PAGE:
You might want to look into leasing. I love it. I get a new car every 3 years. At this time of the year you can get 0 down. I love the fact that no matter what happens to the car it's under warranty. All I have to do is change the oil. Most leases also have a total replacement protection so you don't have to get that on insurance (or towing).

  6. #6
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    My current vehicle was certified pre-owned. Low miles (25k) for the age of of the car (three years old). I had nothing but trouble with it the first few months that I had it. I thought I was in lemon city.

    The dealership and company (GM) made good on the problems, however. I ended up paying for one repair that was more maintenance in nature. Personally, I think the problems occured because the car had sat still so much under the previous owner, then I bought it and freaked it out with my 25,000+ miles a year driving style. (Most of the problems were in the suspension/drive train). I'll bet the guy who owned it before me never got above 50 mph, and here I was flying down the freeway at 80.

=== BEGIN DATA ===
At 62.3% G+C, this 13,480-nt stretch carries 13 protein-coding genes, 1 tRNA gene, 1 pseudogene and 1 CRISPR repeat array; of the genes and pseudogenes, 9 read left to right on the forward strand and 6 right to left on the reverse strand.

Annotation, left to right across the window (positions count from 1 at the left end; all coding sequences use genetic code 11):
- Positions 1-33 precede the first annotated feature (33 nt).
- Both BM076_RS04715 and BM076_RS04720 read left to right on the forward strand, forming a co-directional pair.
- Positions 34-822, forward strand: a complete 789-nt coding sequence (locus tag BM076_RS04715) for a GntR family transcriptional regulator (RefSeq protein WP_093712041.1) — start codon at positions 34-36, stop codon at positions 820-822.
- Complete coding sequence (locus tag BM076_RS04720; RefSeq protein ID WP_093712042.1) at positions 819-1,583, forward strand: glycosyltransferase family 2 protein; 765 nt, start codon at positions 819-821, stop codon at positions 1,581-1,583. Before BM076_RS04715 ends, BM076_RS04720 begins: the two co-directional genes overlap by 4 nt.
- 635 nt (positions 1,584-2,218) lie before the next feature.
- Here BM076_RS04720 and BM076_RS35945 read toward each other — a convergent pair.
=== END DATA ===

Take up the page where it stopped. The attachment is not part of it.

Anyway, I don't know if they treated me so well in the repair of the car (which has been fine ever since, btw, three years later) because it was certified pre-owned, or because of the fact that the dealership's manager was my son's ex-baseball coach. I assume the former, because several of the repairs were paid for directly by GM.

  7. #7
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    Quote Originally Posted by mysticchic View Post
    Don't ever by a used car unless you have it checked by a mechanic ever. Use Carfax. I bought a used car that was 6 months old. I was told it was a "program car". It had very low miles on it, looked great. But what I wasn't told was it was in a flood. Bought up by an insurance company. Then auctioned off, cleaned up and resold. This was before Carfax, so there was no way of finding out. I found out a few months later when I had a ton of problems with everything. I took it to another dealer who looked it up and told me what had happened to the car. I had to go to a lawyer and they threatened the dealership and they traded it out for me. Cost me a lot in the long run.